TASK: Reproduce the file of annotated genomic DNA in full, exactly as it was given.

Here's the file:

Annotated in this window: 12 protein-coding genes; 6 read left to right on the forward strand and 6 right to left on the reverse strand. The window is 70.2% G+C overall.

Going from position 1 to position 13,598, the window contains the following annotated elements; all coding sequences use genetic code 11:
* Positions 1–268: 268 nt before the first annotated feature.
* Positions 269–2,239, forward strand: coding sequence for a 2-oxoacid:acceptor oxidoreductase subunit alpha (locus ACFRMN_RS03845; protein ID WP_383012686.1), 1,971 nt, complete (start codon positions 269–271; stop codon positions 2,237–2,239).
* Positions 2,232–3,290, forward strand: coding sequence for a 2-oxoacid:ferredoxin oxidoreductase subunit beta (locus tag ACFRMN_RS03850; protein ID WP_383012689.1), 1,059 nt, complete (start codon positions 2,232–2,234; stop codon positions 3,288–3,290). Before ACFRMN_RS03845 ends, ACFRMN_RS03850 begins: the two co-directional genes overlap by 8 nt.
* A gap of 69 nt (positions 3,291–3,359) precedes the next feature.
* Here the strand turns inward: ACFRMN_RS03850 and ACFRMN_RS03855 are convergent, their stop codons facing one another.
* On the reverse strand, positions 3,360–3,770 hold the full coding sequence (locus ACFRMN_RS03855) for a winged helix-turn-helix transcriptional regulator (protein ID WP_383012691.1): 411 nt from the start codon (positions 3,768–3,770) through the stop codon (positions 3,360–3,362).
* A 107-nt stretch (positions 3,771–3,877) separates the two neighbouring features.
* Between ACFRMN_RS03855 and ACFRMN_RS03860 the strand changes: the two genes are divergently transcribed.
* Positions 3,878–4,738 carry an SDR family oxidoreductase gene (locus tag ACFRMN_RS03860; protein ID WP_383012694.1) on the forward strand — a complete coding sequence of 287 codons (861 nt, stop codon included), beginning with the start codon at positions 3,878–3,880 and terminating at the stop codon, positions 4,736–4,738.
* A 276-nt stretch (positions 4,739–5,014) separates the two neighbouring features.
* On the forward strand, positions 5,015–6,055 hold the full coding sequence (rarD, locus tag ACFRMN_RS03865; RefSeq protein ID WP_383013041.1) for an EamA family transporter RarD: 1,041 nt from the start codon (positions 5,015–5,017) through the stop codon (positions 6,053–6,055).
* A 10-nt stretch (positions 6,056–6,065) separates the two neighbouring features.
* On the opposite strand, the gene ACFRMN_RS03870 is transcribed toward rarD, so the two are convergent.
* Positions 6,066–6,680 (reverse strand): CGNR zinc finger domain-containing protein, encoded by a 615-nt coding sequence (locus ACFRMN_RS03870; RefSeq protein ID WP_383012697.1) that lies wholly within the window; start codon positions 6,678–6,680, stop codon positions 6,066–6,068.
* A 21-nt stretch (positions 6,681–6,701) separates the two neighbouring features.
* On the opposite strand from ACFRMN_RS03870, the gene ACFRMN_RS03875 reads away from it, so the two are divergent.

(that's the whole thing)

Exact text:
Annotated in this window: 12 protein-coding genes; 6 read left to right on the forward strand and 6 right to left on the reverse strand. The window is 70.2% G+C overall.

Going from position 1 to position 13,598, the window contains the following annotated elements; all coding sequences use genetic code 11:
* Positions 1–268: 268 nt before the first annotated feature.
* Positions 269–2,239, forward strand: coding sequence for a 2-oxoacid:acceptor oxidoreductase subunit alpha (locus ACFRMN_RS03845; protein ID WP_383012686.1), 1,971 nt, complete (start codon positions 269–271; stop codon positions 2,237–2,239).
* Positions 2,232–3,290, forward strand: coding sequence for a 2-oxoacid:ferredoxin oxidoreductase subunit beta (locus tag ACFRMN_RS03850; protein ID WP_383012689.1), 1,059 nt, complete (start codon positions 2,232–2,234; stop codon positions 3,288–3,290). Before ACFRMN_RS03845 ends, ACFRMN_RS03850 begins: the two co-directional genes overlap by 8 nt.
* A gap of 69 nt (positions 3,291–3,359) precedes the next feature.
* Here the strand turns inward: ACFRMN_RS03850 and ACFRMN_RS03855 are convergent, their stop codons facing one another.
* On the reverse strand, positions 3,360–3,770 hold the full coding sequence (locus ACFRMN_RS03855) for a winged helix-turn-helix transcriptional regulator (protein ID WP_383012691.1): 411 nt from the start codon (positions 3,768–3,770) through the stop codon (positions 3,360–3,362).
* A 107-nt stretch (positions 3,771–3,877) separates the two neighbouring features.
* Between ACFRMN_RS03855 and ACFRMN_RS03860 the strand changes: the two genes are divergently transcribed.
* Positions 3,878–4,738 carry an SDR family oxidoreductase gene (locus tag ACFRMN_RS03860; protein ID WP_383012694.1) on the forward strand — a complete coding sequence of 287 codons (861 nt, stop codon included), beginning with the start codon at positions 3,878–3,880 and terminating at the stop codon, positions 4,736–4,738.
* A 276-nt stretch (positions 4,739–5,014) separates the two neighbouring features.
* On the forward strand, positions 5,015–6,055 hold the full coding sequence (rarD, locus tag ACFRMN_RS03865; RefSeq protein ID WP_383013041.1) for an EamA family transporter RarD: 1,041 nt from the start codon (positions 5,015–5,017) through the stop codon (positions 6,053–6,055).
* A 10-nt stretch (positions 6,056–6,065) separates the two neighbouring features.
* On the opposite strand, the gene ACFRMN_RS03870 is transcribed toward rarD, so the two are convergent.
* Positions 6,066–6,680 (reverse strand): CGNR zinc finger domain-containing protein, encoded by a 615-nt coding sequence (locus ACFRMN_RS03870; RefSeq protein ID WP_383012697.1) that lies wholly within the window; start codon positions 6,678–6,680, stop codon positions 6,066–6,068.
* A 21-nt stretch (positions 6,681–6,701) separates the two neighbouring features.
* On the opposite strand from ACFRMN_RS03870, the gene ACFRMN_RS03875 reads away from it, so the two are divergent.